• 23. • UCBL insert orthosis for flexible hyperpronation • An innovative shoe features a midsection fitted with a screw. • One can raise or lower the height of midsection to confirm the the contour of the wearer’s foot by adjusting the screw • For hypersupinated foot (pes cavus) a resilient insert is benificial, particularly if it has a total contact contour to increase pressure distribution
  • 24. Metatarsal pads • Helps to reduce stress over the metatarsophalangeal joints • Convexity is present over the metatarsal shafts • Anterior margin of the pad terminates proximal to the metatarsal heads • Sesamoiditis :- anterior extension on the medial side • Toe deformities :- toe crest, a convex pad placed under the sulcus area of the toes
  • 25. insoles • It influences pressure distribution and shock absorption • Flat inserts made of resilient plastics like closed cell polyetylene foam, open cell foam, viscoelastic polymer,etc reduce high pressure concentrations when the foot is not much deformed • Diabetic neuropathy patients • Poor balance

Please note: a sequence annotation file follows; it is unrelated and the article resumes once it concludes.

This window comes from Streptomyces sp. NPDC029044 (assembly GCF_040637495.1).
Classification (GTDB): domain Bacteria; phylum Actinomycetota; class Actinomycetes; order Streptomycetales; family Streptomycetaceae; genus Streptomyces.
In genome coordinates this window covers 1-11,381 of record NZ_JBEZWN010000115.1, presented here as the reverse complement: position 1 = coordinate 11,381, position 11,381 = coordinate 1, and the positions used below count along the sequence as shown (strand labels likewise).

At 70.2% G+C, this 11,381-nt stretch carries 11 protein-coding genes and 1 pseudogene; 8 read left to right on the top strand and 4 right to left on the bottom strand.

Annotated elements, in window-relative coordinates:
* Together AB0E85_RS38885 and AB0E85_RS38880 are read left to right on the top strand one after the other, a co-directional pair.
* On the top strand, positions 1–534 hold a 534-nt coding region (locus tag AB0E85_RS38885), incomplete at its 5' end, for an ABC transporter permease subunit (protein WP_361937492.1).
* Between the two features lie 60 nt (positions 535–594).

• 26. • Molded inserts confirm to the plantar contour and are more effective in presence of severe deformity • Athletic shoes have this feature with air chambers designed to absorb high impact
  • 27. External modifications • Modification to the exterior of the shoe assuring that the suitable shoes will be worn and does not reduce space inside the shoe • Hampers with the appearance of the shoe
  • 28. Heel modifications • Heel flare to stabilize the hind foot • A resilient heel or heel with posterior bevel aids knee stability • The individual who wears a solid ankle AFO should wear a shoe with a resilient heel or beveeled heel. • Medial and lateral heel wedges are external modifications that alter the alignment of the entire foot